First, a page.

PRCA: Cassidy dynasty extended at Canadian Finals Rodeo | TSLN.com

PRCA: Cassidy dynasty extended at Canadian Finals Rodeo

EDMONTON – Another Canadian steer wrestling championship has landed in the Cassidy family household.

Season leader Curtis Cassidy captured his second title at the $1.3 million Canadian Finals Rodeo (CFR) , Nov. 10-14.

He and younger brother Cody have won four of the last five championships.

But, the siblings still have some ground to cover if they want to match dad Greg, who won four – three in a four-year span in the mid 1980s, and another in 2000.

Curtis prevailed this time around despite getting drilled in the back by a steer he leveled in 4.5 seconds during the third performance of the six-round fray.

He could barely throw a leg over a horse, needed to be injected with a powerful painkiller and was bedded down on ice before competing in the next two rounds.

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Yet, he turned down his steers in 3.9 and 4.0 seconds, both for second place, to clinch the bulldogging buckle the night prior to the last round.

Despite a broken barrier on that final day, Cassidy won the average with a total time of 35.2 seconds, more than five seconds faster than his nearest rival. He earned $42,607 to polish off a $75,285 year.

Cassidy also qualified for the tie-down roping, and while he insisted he drew good calves, he only placed once for $2,951. His dual income for the year in both events came to a record $91,909 and brought him what is called the High Point Award. It goes to the leading money winner in any two or more events, as opposed to the All-Around, which requires contenders to compete in at least one event at each end of the arena.

Cassidy is one of three Canadian champions who are Las Vegas-bound.

The other two are bareback rider Dusty LaValley and saddle bronc rider Dustin Flundra, who each captured their third Canadian championship.

LaValley earned $38,180 at the CFR and $71,296 for the year, while Flundra gathered up $31,817 in Edmonton for a $59,417 year.

Jesse Torkelson, from Winfield, Alberta, won three rounds and placed fourth in another to capture the bull riding title after cashing first at an event-record 10 regular-season rodeos. He finished with an $85,419 year.

Steven Turner, the only contestant other than Cassidy to qualify in two events, captured his fourth all-around title after a $60,974 year in the bull riding and steer wrestling. And team roping heeler Rocky Dallyn, from Nanton, Alberta, collected his fourth championship, three of them with different headers. This time his front man was Chase Simpson from Claresholm, Alberta.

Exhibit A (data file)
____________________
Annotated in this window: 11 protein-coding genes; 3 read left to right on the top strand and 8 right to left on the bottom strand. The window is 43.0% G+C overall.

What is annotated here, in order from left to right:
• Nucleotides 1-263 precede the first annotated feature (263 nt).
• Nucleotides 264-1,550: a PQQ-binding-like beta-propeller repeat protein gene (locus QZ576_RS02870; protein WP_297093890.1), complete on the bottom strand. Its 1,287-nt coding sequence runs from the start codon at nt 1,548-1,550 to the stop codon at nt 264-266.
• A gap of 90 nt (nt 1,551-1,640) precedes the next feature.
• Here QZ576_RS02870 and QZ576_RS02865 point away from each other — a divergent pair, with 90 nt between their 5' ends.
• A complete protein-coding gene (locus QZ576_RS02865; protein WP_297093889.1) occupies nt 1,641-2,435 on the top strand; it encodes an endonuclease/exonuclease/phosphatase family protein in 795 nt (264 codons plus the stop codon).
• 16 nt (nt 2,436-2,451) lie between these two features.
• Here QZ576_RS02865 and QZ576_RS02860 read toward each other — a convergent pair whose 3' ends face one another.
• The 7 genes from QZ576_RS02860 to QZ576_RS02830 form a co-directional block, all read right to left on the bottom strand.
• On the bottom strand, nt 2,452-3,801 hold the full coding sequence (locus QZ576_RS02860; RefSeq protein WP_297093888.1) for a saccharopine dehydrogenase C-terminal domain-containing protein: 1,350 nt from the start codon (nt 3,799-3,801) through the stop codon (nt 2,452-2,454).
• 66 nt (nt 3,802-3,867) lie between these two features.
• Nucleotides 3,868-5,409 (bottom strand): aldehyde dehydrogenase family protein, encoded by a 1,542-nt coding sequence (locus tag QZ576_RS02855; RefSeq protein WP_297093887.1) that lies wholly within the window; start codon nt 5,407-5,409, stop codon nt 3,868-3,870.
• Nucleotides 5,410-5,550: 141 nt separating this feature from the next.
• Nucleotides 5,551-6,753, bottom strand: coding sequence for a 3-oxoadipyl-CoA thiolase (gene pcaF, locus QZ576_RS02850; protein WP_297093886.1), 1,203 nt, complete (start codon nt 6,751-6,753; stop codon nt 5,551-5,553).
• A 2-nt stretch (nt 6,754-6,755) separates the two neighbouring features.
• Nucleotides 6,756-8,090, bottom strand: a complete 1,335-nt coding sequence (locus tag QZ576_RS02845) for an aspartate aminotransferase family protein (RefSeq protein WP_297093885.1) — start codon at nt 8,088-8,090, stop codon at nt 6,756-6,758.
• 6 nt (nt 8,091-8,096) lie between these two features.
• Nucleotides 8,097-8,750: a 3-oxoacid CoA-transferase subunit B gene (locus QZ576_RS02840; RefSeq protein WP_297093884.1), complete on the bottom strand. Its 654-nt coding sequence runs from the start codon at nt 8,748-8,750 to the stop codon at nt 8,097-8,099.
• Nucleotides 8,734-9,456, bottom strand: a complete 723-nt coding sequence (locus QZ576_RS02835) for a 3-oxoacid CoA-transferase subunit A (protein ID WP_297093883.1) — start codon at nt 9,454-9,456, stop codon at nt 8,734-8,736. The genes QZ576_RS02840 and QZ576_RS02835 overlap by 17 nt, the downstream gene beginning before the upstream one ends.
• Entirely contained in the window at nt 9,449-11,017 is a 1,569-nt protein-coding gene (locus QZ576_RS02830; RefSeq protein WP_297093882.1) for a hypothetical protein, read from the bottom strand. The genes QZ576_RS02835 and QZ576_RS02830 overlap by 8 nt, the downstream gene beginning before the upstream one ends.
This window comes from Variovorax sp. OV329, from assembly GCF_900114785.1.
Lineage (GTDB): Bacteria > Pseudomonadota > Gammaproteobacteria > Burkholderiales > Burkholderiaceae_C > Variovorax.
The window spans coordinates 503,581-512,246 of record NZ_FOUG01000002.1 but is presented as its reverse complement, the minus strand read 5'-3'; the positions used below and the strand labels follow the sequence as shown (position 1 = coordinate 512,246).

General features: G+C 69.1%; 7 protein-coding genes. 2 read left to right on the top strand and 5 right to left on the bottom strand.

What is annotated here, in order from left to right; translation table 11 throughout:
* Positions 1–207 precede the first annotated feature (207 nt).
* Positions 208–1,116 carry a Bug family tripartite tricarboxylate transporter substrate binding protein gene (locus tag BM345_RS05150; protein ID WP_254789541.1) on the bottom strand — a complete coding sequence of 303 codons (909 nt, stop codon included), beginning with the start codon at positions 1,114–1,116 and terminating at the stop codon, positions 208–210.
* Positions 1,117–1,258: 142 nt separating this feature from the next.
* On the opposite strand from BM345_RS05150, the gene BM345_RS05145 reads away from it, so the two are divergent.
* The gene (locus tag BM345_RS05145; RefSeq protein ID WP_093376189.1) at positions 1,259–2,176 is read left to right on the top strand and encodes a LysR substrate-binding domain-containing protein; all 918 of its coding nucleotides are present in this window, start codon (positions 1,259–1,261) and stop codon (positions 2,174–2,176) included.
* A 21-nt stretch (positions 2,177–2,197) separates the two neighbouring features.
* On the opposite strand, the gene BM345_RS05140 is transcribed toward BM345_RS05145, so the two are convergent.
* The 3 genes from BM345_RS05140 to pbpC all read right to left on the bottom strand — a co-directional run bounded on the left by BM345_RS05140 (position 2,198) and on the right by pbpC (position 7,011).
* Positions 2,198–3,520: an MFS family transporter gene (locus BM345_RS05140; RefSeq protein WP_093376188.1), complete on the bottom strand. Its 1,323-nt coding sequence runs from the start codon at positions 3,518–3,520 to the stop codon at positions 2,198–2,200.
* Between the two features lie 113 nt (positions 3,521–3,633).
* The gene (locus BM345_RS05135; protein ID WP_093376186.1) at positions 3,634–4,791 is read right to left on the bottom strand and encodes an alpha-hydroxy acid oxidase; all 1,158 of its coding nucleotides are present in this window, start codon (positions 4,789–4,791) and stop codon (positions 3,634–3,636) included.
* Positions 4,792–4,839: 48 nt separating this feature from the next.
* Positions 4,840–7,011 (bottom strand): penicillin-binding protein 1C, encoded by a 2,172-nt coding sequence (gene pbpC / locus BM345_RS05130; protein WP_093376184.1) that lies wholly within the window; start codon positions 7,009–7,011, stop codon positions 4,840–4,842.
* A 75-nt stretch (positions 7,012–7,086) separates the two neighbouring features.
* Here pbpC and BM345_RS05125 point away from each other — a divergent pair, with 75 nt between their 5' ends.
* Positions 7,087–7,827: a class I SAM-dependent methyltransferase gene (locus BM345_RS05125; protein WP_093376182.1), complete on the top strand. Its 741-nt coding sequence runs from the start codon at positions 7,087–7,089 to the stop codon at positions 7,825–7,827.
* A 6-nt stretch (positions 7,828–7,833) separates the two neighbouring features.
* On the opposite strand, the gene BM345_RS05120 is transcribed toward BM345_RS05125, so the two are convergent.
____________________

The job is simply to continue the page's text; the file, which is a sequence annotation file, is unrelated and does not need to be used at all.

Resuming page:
Attendance for the six performances was 83,936, a slight increase over last year.

EDMONTON – Another Canadian steer wrestling championship has landed in the Cassidy family household.

Season leader Curtis Cassidy captured his second title at the $1.3 million Canadian Finals Rodeo (CFR) , Nov. 10-14.

He and younger brother Cody have won four of the last five championships.

But, the siblings still have some ground to cover if they want to match dad Greg, who won four – three in a four-year span in the mid 1980s, and another in 2000.

Curtis prevailed this time around despite getting drilled in the back by a steer he leveled in 4.5 seconds during the third performance of the six-round fray.

He could barely throw a leg over a horse, needed to be injected with a powerful painkiller and was bedded down on ice before competing in the next two rounds.

Yet, he turned down his steers in 3.9 and 4.0 seconds, both for second place, to clinch the bulldogging buckle the night prior to the last round.

Despite a broken barrier on that final day, Cassidy won the average with a total time of 35.2 seconds, more than five seconds faster than his nearest rival. He earned $42,607 to polish off a $75,285 year.

Cassidy also qualified for the tie-down roping, and while he insisted he drew good calves, he only placed once for $2,951. His dual income for the year in both events came to a record $91,909 and brought him what is called the High Point Award. It goes to the leading money winner in any two or more events, as opposed to the All-Around, which requires contenders to compete in at least one event at each end of the arena.

Cassidy is one of three Canadian champions who are Las Vegas-bound.

The other two are bareback rider Dusty LaValley and saddle bronc rider Dustin Flundra, who each captured their third Canadian championship.

LaValley earned $38,180 at the CFR and $71,296 for the year, while Flundra gathered up $31,817 in Edmonton for a $59,417 year.

Jesse Torkelson, from Winfield, Alberta, won three rounds and placed fourth in another to capture the bull riding title after cashing first at an event-record 10 regular-season rodeos. He finished with an $85,419 year.

Steven Turner, the only contestant other than Cassidy to qualify in two events, captured his fourth all-around title after a $60,974 year in the bull riding and steer wrestling. And team roping heeler Rocky Dallyn, from Nanton, Alberta, collected his fourth championship, three of them with different headers. This time his front man was Chase Simpson from Claresholm, Alberta.

Attendance for the six performances was 83,936, a slight increase over last year.

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